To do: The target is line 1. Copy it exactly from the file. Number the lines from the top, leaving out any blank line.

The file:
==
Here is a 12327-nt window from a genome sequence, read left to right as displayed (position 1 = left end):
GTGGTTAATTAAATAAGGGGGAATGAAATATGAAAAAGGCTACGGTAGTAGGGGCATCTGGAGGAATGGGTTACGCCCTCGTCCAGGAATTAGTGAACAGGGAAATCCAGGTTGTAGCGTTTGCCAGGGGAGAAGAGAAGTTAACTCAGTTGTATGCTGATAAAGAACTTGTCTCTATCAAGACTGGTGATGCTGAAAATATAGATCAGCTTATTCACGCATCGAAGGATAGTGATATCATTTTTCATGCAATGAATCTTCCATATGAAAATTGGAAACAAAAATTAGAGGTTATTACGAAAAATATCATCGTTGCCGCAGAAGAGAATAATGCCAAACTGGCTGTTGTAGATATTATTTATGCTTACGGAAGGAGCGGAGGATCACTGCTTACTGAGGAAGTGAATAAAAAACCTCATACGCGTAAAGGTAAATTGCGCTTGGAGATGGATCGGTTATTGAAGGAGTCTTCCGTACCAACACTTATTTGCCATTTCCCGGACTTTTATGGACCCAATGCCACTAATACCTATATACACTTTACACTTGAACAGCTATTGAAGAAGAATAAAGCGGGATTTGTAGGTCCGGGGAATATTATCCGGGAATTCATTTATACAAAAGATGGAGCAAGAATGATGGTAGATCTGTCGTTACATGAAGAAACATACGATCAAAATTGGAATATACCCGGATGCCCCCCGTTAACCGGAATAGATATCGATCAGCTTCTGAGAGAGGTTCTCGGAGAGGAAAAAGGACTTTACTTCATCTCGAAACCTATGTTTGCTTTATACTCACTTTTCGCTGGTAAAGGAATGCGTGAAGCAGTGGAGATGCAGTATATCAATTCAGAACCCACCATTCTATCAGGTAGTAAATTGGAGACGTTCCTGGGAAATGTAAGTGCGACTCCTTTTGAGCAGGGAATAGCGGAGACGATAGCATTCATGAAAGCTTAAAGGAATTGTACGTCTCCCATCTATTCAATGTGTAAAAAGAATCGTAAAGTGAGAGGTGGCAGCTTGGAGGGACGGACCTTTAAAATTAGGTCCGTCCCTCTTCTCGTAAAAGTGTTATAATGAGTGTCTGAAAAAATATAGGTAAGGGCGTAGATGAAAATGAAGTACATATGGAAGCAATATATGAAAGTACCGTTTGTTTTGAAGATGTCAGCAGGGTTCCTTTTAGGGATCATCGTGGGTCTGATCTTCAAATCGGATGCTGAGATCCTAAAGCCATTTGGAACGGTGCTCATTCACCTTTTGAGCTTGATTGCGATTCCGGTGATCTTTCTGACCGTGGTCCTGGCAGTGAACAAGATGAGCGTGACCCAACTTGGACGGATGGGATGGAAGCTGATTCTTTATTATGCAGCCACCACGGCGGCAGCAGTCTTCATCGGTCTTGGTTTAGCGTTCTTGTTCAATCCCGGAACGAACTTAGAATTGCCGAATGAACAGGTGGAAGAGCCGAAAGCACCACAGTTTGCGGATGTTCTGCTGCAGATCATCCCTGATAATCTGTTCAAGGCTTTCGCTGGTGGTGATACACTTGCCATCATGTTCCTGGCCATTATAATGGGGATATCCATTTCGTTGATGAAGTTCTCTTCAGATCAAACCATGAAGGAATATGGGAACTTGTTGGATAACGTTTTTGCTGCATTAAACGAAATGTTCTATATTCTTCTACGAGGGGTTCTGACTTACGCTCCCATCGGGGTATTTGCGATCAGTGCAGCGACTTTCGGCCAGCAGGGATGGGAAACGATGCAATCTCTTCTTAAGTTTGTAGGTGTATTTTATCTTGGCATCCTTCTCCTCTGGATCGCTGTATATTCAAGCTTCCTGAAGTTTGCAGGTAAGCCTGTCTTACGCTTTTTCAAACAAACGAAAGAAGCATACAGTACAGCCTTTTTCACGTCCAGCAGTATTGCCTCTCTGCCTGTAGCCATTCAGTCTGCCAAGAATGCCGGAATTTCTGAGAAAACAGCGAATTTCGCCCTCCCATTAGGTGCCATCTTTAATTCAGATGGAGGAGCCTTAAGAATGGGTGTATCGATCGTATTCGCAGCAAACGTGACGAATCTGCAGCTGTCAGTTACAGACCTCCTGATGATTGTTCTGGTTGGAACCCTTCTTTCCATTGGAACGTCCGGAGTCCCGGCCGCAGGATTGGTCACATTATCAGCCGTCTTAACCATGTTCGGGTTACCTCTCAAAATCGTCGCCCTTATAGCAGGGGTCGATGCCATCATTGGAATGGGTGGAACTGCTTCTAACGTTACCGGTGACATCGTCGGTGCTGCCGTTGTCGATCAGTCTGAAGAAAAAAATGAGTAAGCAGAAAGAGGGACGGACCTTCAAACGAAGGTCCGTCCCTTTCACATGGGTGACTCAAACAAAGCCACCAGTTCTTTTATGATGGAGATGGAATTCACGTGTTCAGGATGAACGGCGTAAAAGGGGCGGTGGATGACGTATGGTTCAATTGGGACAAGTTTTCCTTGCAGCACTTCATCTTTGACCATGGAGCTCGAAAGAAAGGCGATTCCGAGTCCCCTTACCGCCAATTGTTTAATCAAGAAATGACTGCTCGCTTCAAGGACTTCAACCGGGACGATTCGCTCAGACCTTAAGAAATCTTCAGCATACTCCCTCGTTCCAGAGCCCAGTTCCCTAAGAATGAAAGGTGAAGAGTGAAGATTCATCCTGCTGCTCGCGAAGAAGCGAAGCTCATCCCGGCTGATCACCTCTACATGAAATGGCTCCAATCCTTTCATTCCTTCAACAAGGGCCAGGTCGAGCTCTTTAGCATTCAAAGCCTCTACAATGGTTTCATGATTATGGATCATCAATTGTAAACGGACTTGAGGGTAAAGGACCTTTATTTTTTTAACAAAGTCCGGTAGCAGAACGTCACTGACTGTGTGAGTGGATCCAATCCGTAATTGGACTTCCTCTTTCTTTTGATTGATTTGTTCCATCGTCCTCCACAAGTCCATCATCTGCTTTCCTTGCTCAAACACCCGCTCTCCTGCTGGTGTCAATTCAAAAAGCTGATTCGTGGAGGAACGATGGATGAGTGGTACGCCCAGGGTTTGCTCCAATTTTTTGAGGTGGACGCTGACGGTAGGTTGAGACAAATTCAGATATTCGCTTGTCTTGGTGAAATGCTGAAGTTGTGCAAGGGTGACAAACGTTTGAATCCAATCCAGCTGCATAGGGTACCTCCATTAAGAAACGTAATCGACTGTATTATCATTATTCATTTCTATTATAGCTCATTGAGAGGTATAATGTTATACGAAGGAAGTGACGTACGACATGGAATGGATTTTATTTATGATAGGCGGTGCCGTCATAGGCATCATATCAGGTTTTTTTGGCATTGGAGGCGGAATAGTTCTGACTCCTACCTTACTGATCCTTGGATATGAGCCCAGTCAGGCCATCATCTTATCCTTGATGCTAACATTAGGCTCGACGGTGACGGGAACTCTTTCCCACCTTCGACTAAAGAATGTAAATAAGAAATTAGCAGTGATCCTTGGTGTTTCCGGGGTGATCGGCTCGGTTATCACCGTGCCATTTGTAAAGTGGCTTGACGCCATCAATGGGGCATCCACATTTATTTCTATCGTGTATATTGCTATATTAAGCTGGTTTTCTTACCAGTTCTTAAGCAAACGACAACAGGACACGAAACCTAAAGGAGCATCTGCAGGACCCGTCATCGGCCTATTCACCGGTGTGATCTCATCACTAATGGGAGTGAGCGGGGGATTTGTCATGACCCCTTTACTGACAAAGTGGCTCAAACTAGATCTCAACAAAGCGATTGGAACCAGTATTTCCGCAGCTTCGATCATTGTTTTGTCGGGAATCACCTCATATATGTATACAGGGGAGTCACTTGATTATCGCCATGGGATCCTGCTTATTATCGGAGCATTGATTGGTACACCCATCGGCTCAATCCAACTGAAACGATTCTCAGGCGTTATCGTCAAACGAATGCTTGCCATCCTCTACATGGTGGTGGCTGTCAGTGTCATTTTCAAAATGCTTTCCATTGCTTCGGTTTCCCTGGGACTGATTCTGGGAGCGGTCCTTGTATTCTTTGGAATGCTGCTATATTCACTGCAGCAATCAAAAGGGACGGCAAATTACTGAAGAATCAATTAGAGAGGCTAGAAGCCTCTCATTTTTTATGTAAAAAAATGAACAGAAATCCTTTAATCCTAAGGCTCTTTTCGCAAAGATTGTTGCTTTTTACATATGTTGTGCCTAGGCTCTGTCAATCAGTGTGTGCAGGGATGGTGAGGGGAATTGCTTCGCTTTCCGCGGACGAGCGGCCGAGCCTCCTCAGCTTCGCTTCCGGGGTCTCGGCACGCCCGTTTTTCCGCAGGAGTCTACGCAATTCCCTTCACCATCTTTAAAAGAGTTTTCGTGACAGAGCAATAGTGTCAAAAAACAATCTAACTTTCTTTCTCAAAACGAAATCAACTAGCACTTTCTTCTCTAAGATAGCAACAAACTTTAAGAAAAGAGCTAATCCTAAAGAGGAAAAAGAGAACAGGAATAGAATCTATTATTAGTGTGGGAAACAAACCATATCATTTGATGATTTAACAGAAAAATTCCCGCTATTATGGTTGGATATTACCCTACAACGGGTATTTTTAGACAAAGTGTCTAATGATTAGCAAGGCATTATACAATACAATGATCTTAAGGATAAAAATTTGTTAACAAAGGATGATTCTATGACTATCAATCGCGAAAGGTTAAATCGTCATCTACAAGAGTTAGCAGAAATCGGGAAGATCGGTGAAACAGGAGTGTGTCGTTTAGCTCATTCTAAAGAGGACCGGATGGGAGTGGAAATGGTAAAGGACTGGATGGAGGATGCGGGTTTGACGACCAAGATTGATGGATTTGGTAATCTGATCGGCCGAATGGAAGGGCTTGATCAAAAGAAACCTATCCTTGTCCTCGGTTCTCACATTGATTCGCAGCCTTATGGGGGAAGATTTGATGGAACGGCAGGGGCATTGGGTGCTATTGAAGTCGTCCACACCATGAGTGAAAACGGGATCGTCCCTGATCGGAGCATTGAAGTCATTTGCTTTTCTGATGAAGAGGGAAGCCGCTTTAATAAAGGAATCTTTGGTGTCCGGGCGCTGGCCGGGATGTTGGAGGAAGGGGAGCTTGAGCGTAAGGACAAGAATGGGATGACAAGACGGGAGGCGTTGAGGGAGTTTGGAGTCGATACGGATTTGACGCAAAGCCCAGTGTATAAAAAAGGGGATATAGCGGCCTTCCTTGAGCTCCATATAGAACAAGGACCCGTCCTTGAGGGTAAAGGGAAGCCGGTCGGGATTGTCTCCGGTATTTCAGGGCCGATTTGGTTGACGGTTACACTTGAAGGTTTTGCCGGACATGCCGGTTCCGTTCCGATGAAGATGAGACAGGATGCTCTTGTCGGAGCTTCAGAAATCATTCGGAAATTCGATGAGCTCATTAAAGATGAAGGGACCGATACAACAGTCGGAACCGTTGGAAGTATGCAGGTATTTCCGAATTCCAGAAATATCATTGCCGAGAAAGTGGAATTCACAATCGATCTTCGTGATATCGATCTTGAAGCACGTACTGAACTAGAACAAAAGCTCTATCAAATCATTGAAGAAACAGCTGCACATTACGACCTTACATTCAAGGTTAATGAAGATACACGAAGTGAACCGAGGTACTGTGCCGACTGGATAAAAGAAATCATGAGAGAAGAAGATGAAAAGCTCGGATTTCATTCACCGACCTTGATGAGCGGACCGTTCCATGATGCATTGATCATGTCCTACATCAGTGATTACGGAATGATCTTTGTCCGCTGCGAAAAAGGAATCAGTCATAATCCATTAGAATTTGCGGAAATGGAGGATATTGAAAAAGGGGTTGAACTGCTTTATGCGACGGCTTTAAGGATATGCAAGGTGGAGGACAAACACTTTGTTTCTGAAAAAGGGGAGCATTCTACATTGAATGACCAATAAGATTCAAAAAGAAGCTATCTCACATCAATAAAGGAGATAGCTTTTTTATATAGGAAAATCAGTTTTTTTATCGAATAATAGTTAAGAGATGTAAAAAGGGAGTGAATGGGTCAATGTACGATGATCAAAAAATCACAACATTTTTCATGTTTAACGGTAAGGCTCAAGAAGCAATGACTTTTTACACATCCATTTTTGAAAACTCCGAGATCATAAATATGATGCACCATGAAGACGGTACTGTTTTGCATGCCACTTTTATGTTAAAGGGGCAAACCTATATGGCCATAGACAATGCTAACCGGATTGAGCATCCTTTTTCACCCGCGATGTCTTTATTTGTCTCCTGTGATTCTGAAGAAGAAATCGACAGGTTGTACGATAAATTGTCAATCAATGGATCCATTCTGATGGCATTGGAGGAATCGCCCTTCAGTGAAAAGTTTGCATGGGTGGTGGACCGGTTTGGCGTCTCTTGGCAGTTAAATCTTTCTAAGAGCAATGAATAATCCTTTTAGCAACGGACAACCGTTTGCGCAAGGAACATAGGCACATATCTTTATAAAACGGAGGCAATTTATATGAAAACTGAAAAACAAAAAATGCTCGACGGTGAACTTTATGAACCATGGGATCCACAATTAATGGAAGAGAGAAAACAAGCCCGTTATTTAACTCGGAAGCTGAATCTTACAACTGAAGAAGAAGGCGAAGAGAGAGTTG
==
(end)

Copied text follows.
Here is a 12327-nt window from a genome sequence, read left to right as displayed (position 1 = left end):